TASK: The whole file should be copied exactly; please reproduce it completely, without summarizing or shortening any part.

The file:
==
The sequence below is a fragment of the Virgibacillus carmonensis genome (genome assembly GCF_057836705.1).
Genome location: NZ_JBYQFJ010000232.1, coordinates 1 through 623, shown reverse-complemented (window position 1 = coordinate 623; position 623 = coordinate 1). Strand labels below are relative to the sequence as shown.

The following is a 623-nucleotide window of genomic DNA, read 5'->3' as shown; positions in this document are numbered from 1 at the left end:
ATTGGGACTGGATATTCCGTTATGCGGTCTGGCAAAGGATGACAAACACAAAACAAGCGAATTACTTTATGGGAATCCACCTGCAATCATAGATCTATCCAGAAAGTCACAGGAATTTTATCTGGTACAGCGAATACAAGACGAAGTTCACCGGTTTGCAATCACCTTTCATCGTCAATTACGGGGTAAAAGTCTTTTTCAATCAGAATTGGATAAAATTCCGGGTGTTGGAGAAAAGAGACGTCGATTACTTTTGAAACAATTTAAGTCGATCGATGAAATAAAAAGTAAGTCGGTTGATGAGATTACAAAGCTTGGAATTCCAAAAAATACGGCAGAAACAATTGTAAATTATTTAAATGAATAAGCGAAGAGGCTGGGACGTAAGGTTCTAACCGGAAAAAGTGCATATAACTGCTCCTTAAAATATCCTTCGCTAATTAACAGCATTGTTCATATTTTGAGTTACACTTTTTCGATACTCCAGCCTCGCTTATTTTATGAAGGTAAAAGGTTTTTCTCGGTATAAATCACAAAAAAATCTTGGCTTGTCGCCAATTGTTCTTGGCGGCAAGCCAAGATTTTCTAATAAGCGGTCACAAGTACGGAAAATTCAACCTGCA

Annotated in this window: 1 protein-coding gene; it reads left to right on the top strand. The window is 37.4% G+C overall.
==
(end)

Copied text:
The sequence below is a fragment of the Virgibacillus carmonensis genome (genome assembly GCF_057836705.1).
Genome location: NZ_JBYQFJ010000232.1, coordinates 1 through 623, shown reverse-complemented (window position 1 = coordinate 623; position 623 = coordinate 1). Strand labels below are relative to the sequence as shown.

The following is a 623-nucleotide window of genomic DNA, read 5'->3' as shown; positions in this document are numbered from 1 at the left end:
ATTGGGACTGGATATTCCGTTATGCGGTCTGGCAAAGGATGACAAACACAAAACAAGCGAATTACTTTATGGGAATCCACCTGCAATCATAGATCTATCCAGAAAGTCACAGGAATTTTATCTGGTACAGCGAATACAAGACGAAGTTCACCGGTTTGCAATCACCTTTCATCGTCAATTACGGGGTAAAAGTCTTTTTCAATCAGAATTGGATAAAATTCCGGGTGTTGGAGAAAAGAGACGTCGATTACTTTTGAAACAATTTAAGTCGATCGATGAAATAAAAAGTAAGTCGGTTGATGAGATTACAAAGCTTGGAATTCCAAAAAATACGGCAGAAACAATTGTAAATTATTTAAATGAATAAGCGAAGAGGCTGGGACGTAAGGTTCTAACCGGAAAAAGTGCATATAACTGCTCCTTAAAATATCCTTCGCTAATTAACAGCATTGTTCATATTTTGAGTTACACTTTTTCGATACTCCAGCCTCGCTTATTTTATGAAGGTAAAAGGTTTTTCTCGGTATAAATCACAAAAAAATCTTGGCTTGTCGCCAATTGTTCTTGGCGGCAAGCCAAGATTTTCTAATAAGCGGTCACAAGTACGGAAAATTCAACCTGCA

Annotated in this window: 1 protein-coding gene; it reads left to right on the top strand. The window is 37.4% G+C overall.